There are many sources of empirical evidence that can inform our intuitions regarding how inner goals relate to outer optimization criteria. My current (not very deeply considered) estimate of how to weight these evidence sources is roughly: 

  • ~66% from "human learning -> human values"
  • ~4% from "evolution -> human values"[2]
  • ~30% from various other evidence sources, which I won't address further in this comment, on inner goals versus outer criteria:
    • economics
    • microbial ecology
    • politics
    • current results in machine learning
    • game theory / mulit-agent negotiation dynamics

I think that using "human learning -> human values" as our reference class for inner goals versus outer optimization criteria suggests a much more straightforward relationship between the two, as compared to the (lack of a) relationship suggested by "evolution -> human values". Looking at the learning trajectories of individual humans, it seems like the reflectively endorsed extrapolations of a given person's values has a great deal in common with the sorts of experiences they've found rewarding in their lives up to that point in time. E.g., a person who grew up with and displayed affection for dogs probably doesn't want a future totally devoid of dogs, or one in which dogs suffer greatly. 

I also think this regularity in inner values is reasonably robust to sharp left turns in capabilities. If you take a human whose outer behavior suggests they like dogs, and give that human very strong capabilities to influence the future, I do not think they are at all likely to erase dogs from existence. And I think this is very robust to the degree of capabilities you give the human. It's probably not as robust to your choice of which specific human to try this with. E.g., many people would screw themselves over with reckless self-modification, given the capability to do so. My point is that higher capabilities alone do not automatically render inner values completely alien to those demonstrated at lower capabilities.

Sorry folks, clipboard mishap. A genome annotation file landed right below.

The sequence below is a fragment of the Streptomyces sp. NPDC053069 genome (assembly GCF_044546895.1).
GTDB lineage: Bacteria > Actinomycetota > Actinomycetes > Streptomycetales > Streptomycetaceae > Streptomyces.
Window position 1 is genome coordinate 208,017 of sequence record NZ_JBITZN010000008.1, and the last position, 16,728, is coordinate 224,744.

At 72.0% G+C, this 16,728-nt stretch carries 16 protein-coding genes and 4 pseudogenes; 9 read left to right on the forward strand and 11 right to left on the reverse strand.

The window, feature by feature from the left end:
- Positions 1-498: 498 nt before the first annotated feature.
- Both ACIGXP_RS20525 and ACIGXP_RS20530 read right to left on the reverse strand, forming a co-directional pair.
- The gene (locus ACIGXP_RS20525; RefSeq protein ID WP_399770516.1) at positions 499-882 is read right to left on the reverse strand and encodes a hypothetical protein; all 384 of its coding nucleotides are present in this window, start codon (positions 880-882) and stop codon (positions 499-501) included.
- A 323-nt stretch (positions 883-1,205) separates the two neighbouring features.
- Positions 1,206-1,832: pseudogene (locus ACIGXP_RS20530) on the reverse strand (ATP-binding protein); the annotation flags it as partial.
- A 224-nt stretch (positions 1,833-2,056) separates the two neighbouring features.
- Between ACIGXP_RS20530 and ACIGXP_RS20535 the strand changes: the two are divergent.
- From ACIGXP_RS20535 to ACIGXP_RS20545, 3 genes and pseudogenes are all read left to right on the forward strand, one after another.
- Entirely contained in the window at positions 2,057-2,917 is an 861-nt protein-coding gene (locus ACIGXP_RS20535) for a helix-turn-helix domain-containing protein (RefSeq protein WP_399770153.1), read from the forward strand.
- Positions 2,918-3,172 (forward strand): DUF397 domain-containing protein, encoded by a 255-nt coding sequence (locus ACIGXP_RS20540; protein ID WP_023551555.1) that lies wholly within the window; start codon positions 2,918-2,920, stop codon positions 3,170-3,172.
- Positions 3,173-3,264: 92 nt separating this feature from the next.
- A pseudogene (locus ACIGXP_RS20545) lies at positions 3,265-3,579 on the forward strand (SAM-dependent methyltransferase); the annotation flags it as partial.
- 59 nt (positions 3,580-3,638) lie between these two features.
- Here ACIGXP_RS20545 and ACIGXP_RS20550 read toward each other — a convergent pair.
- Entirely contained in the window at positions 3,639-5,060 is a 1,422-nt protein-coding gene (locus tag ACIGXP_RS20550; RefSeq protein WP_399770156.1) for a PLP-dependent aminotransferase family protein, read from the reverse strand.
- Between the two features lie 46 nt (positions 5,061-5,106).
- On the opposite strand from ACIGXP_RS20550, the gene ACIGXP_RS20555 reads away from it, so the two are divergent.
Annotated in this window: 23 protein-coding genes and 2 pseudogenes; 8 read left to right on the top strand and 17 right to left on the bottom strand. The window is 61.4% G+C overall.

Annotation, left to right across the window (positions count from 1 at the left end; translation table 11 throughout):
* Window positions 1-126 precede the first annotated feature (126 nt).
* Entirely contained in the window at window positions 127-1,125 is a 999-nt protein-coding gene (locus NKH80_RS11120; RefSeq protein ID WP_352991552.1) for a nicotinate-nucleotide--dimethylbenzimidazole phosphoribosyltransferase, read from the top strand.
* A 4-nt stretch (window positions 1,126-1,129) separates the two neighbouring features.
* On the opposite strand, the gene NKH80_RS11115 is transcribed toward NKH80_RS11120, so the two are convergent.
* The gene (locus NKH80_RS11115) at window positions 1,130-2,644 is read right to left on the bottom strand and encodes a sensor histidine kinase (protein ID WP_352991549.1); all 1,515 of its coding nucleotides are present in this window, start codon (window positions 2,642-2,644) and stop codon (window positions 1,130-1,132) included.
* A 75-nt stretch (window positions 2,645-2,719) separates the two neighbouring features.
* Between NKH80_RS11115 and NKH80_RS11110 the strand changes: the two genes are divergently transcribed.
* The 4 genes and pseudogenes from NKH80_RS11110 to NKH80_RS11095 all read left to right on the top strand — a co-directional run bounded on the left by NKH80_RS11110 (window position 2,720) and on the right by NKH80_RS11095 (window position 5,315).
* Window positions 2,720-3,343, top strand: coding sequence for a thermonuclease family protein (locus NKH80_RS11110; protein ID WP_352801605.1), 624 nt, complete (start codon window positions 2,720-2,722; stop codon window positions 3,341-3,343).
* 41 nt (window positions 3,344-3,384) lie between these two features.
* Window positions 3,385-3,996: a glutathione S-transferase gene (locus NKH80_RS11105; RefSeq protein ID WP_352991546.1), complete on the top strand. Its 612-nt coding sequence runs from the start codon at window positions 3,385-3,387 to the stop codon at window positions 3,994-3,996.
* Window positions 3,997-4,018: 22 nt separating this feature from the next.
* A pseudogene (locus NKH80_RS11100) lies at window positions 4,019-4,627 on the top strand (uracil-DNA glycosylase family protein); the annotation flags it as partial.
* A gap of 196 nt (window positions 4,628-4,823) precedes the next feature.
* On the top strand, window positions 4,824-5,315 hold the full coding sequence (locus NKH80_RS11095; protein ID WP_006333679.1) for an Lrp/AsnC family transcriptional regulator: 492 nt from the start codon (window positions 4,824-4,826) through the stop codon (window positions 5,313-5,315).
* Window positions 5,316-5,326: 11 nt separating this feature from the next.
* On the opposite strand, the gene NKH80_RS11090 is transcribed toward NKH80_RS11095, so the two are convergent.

1. ^

    You can, of course, try to look at how population genetics relate to learned values to try to get more data from the "evolution -> human values" reference class, but I think most genetic influences on values are mediated by differences in reward circuitry or environmental correlates of genetic variation. So such an investigation probably ends up mostly redundant in light of how the "human learning -> human values" dynamics work out. I don't know how you'd try and back out a useful inference about general inner versus outer relationships (independent from the "human learning -> human values" dynamics) from that mess. In practice, I think the first order evidence from "human learning -> human values" still dominates any evolution-specific inferences you can make here.

  2. ^

    Even given the arguments in this comment, putting such a low weight on "evolution -> human values" might seem extreme, but I have an additional reason, originally identified by Alex Turner, for further down weighting the evidence from "evolution -> human values". See this document on shard theory and search for "homo inclusive-genetic-fitness-maximus".